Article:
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Vincent Lambert, man at centre of contentious right-to-die case in France, passes away

He died more than a decade after an accident that left him with severe brain damage.

Image: Shutterstock/Syda Productions

A FRENCH MAN at the centre of a legal controversy over the country’s  right-to-die legislation has died in hospital.

Vincent Lambert passed away more than a week after doctors removed his hydration and nutrition tubes, his family told AFP.

“Vincent died at 8.24 am [6.24am Irish time] this morning,” his nephew Francois Lambert told AFP.

Lambert, 42, was involved in a near-fatal car crash in 2008 that left him a quadriplegic with severe brain damage, which doctors had long said was irreversible.   

Left in a vegetative state, the question of whether to continue keeping him alive artificially divided both his family and France.

Doctors at a hospital in the northern city of Reims began removing the tubes on 2 July, while keeping him heavily sedated following a years-long legal battle in France’s highest courts and Europe.

The case rekindled a charged debate over France’s right-to-die laws, which allows for so-called “passive” euthanasia for severely ill or injured patients who are being kept alive artificially with no chance of recovery.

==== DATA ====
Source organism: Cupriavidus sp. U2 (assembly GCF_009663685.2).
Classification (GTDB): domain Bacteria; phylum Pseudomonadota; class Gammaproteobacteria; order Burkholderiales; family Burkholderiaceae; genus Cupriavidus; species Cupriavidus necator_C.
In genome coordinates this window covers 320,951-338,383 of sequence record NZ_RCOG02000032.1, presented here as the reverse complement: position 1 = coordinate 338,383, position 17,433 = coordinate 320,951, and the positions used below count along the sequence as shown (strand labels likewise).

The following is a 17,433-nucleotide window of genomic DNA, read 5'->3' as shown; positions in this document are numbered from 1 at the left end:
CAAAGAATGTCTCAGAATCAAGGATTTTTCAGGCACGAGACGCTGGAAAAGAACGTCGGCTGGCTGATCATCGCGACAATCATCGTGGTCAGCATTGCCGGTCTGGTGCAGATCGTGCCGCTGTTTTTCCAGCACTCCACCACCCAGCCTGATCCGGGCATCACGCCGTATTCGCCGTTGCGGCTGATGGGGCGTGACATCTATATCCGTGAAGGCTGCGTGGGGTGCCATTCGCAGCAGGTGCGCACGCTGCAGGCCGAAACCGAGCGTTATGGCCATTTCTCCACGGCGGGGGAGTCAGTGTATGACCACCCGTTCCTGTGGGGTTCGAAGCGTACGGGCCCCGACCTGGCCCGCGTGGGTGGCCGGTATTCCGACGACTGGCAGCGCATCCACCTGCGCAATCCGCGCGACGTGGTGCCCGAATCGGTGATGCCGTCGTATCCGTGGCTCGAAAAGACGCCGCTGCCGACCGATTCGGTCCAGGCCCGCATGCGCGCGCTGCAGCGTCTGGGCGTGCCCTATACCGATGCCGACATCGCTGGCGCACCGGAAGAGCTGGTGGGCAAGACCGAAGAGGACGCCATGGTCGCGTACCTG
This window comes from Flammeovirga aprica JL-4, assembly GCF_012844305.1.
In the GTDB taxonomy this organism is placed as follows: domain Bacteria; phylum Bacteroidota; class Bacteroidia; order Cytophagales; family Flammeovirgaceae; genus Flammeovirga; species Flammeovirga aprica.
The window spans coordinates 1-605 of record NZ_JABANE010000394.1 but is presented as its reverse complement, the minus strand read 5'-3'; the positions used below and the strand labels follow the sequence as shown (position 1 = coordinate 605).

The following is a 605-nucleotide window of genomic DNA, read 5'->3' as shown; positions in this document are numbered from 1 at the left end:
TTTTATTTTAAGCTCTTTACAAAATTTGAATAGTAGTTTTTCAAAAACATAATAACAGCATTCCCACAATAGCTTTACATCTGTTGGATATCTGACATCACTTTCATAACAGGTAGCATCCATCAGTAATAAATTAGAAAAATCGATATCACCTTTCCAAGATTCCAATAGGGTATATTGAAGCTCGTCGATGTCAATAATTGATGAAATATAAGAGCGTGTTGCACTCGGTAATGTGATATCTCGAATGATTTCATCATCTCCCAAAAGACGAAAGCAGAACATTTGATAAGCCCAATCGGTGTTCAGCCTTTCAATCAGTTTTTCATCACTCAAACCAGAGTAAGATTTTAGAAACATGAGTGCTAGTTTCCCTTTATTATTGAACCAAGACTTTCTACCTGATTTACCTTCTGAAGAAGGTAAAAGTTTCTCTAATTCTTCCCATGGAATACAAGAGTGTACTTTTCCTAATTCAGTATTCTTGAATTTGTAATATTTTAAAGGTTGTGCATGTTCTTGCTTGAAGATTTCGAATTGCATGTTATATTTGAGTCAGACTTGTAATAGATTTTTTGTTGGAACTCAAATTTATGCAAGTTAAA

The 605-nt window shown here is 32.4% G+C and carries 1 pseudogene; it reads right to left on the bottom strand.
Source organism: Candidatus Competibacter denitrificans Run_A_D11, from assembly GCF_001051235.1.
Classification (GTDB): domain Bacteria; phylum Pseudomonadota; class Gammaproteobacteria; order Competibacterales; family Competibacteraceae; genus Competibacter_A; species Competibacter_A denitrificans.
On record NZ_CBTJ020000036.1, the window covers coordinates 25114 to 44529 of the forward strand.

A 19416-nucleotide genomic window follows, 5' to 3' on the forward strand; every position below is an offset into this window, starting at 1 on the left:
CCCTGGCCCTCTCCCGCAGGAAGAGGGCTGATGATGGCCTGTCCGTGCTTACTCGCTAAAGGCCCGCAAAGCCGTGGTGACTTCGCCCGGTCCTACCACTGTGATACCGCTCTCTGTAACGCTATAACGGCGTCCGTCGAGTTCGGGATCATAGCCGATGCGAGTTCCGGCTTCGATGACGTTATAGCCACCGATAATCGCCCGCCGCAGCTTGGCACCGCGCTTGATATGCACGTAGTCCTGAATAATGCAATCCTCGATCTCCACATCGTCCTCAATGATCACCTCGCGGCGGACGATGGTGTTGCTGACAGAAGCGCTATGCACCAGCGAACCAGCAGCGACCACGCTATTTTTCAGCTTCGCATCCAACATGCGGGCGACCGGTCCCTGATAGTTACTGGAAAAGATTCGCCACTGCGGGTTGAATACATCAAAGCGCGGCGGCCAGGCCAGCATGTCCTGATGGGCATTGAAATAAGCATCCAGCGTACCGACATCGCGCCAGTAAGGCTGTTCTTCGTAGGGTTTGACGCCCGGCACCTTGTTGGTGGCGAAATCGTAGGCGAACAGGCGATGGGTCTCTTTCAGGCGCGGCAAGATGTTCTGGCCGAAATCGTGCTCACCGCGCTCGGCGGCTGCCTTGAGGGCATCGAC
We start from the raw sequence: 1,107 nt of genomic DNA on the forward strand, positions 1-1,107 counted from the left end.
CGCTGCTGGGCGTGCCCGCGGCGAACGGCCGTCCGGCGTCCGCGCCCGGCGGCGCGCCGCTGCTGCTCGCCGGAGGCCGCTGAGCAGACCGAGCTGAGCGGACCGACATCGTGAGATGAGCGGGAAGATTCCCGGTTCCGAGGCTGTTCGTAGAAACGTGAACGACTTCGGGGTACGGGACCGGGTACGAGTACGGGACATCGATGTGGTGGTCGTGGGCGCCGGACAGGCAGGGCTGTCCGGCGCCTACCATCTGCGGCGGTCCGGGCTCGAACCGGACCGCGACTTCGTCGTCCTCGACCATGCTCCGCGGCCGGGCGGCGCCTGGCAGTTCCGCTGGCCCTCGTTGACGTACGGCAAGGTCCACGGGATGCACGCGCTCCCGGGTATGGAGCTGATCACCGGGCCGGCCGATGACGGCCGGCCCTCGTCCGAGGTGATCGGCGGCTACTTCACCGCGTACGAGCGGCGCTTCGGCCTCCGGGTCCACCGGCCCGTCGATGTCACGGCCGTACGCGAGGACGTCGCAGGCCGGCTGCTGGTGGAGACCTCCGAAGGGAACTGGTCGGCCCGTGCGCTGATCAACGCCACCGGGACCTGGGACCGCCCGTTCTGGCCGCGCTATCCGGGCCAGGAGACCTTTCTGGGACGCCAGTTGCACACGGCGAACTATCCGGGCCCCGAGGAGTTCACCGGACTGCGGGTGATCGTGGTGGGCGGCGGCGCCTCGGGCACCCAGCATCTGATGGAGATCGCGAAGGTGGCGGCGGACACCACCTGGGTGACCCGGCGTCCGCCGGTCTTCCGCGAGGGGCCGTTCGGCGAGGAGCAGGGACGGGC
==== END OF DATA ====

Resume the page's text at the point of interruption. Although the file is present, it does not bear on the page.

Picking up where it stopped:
In May, Pope Francis tweeted that it was necessary to “always safeguard life, God’s gift, from its beginning until its natural end”.

Lambert’s wife Rachel, his legal guardian under French law, had said her husband made clear even before his accident that he would not want to be kept alive artificially, even though his wish was never put in writing.

Multiple medical assessments ordered by the courts over the years found that the former psychiatric nurse, who was poised to become a father shortly before his accident, had no chance of recovering.

Murder charges 

But his parents, devout Catholics who have nine children, had successfully challenged five different attempts by doctors to halt his life-support over the years.

The last time they tried to do so was in May, but it was quickly overturned by a Paris appeals court.

That ruling was then taken to France’s top appeals court, which said in June that doctors could legally end his life support, seen as a definitive final judgement by lawyers for his wife. 

After their efforts were spurned in France’s courts as well as by the European Court of Human Rights, Lambert’s parents threatened to file charges of murder after their son died. 

On 1 July, his mother Viviane turned to the UN Human Rights Council in Geneva in a last-ditch plea for help. 

“Without your intervention, my son, Vincent Lambert, will be euthanised because of his mental handicap,” she said. 

“He is in a state of minimal consciousness but he is not a vegetable.”

But by Monday, the couple had accepted that the death of their son was now “unavoidable”.

“We have nowhere else to turn and now it’s too late. Vincent is dying,” they said in a statement through their lawyers sent to AFP, saying that his condition was now “medically irreversible”. 

With reporting from - © AFP 2019

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